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Demonstration to save woods

PUBLISHED: 16:49 31 August 2010

Norfolk County Councillor Ian Mackie, Broadland District Councillor Graham Walker, Norfolk County Councillor Nigel Shaw, Broadland District Councillor Suzanne Hayes  and Broadland District Councillor John Fisher at a demonstration to save Thorpe Wood.


For Kim Briscoe.

Norfolk County Councillor Ian Mackie, Broadland District Councillor Graham Walker, Norfolk County Councillor Nigel Shaw, Broadland District Councillor Suzanne Hayes and Broadland District Councillor John Fisher at a demonstration to save Thorpe Wood. For Kim Briscoe.

A demonstration has been held by campaigners trying to save woods in Thorpe St Andrew from development.

Thorpe St Andrew councillors and members of the Friends of Thorpe Woodlands met for a demonstration on Saturday, only to find that “no public access” signs warning of “no trepassing” have now been erected at the woods off Pound Lane and Plumstead Road East.

The owners of the woods, the Thorpe and Felthorpe Trust and the John Gurney Charitable Trust, are looking to build 631 new homes on the sites of three woodlands – the Belmore, Racecourse and Brown’s Plantations.

However, families in the area feel strongly that the woodlands should remain as a “green lung” on the edge of Norwich and to be enjoyed by people living there.

Thorpe St Andrew councillors at county, district and parish level were among nearly 100 demonstrators who attended on Saturday.

Ian Mackie, Norfolk county councillor for Thorpe St Andrew, said: “I’m absolutely delighted with the turnout.

“I think it shows the strength of feeling in the local community and demonstrates how valued and loved these woodland sites are for people living here.

“This is an established woodland oasis and I hope the developers take on board what people have said and withdraw any plans they have to destroy this valuable habitat.”

Lorna Beckett, of the Friends of Thorpe Woodlands, said she felt putting the signs up at the Belmore and Racecourse Plantations right before the demonstration was a “confrontational” move by the trust.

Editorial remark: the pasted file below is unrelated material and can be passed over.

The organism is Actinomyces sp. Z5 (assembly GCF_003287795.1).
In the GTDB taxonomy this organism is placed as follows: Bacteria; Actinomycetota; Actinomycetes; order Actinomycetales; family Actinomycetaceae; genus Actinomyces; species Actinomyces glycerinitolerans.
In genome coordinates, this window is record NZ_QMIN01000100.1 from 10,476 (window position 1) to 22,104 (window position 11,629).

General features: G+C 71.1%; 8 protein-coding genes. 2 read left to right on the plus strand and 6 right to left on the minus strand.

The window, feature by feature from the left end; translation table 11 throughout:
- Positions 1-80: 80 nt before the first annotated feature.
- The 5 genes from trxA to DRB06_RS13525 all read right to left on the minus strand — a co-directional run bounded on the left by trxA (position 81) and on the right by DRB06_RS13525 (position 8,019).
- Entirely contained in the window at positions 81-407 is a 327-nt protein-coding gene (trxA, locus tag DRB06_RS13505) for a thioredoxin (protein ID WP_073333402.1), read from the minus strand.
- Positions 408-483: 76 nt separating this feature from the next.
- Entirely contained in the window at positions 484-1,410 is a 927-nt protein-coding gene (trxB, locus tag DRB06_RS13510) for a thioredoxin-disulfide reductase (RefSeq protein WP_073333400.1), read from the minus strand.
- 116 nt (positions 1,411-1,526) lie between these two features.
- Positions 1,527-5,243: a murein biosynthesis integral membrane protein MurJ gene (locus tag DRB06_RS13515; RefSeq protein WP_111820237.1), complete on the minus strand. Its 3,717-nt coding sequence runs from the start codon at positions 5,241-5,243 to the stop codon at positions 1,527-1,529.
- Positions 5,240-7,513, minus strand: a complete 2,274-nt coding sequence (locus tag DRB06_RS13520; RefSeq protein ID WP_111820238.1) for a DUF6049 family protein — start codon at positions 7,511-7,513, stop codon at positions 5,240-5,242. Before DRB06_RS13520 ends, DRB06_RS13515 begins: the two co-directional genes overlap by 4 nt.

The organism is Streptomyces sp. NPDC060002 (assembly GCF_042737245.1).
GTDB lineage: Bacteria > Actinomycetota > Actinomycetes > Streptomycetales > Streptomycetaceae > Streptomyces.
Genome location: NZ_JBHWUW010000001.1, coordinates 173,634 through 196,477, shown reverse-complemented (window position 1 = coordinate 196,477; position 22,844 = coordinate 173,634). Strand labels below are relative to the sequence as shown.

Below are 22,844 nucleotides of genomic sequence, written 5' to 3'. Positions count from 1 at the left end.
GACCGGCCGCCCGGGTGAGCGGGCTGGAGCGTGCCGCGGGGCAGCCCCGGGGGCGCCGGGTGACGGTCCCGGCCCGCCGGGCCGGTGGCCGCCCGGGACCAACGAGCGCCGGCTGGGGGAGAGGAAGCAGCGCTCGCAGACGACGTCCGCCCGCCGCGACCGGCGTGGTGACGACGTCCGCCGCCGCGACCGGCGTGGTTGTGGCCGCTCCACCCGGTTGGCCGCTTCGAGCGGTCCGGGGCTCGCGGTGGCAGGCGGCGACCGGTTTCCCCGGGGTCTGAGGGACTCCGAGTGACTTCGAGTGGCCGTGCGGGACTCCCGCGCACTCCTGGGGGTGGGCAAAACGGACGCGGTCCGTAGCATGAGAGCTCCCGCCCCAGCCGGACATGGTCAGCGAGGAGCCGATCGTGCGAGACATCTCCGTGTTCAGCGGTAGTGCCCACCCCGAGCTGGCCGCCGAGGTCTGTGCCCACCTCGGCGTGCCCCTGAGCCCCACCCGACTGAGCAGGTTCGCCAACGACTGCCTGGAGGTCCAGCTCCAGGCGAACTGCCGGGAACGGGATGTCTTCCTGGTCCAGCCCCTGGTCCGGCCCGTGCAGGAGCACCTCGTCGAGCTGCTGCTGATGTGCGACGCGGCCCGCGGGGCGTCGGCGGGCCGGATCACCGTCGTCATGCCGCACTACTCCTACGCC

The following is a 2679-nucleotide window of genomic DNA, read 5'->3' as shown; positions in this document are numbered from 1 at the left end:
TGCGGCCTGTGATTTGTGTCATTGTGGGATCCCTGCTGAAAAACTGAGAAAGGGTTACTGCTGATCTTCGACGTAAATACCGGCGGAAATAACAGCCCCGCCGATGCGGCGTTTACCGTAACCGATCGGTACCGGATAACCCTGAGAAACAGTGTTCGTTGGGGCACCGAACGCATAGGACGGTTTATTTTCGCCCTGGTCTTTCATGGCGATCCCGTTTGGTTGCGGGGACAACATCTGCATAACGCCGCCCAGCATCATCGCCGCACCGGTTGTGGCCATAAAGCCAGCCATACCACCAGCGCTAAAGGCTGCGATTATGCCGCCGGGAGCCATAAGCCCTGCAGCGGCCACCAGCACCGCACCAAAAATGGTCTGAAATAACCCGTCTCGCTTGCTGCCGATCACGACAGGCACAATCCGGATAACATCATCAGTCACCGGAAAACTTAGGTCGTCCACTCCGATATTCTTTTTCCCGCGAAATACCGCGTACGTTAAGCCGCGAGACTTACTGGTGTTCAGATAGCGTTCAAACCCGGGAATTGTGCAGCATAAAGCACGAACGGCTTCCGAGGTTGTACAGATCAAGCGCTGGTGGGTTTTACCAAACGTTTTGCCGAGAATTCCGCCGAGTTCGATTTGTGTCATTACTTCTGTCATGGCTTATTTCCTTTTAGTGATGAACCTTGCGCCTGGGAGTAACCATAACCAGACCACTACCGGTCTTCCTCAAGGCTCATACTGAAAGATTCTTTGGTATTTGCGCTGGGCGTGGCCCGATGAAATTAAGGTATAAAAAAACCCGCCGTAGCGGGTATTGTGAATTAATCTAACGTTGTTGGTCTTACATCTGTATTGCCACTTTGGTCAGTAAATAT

Mrs Beckett said: “I think that, considering the meeting on July 7 when they said they were happy for people to walk in these woods and consider themselves as unofficial guardians, to put notices up on the day we had planned to visit them is rather confrontational.”

A spokeswoman for the Thorpe and Felthrope Trust said it still welcomed the formation of the friends and wanted to “build a useful dialogue with the group”, but it was disappointed about some of the information that had been published on the group’s website.

She added: “There is no public access nor rights of way across the land which is managed for commercial forestry and, in part, is let for a variety of uses not compatible with public access.

“The trust has, however, permitted informal access to its neighbours. This permission does not extend to the holding of rallies or demonstrations, nor mass walks. The trust has put up signs to clarify this position.

The trust will be seeking a meeting with its neighbours in the coming weeks to discuss any concerns they might have.”

Do you have a story for the Evening News? Contact reporter Kim Briscoe on 01603 772419 or email kim.briscoe@archant.co.uk.

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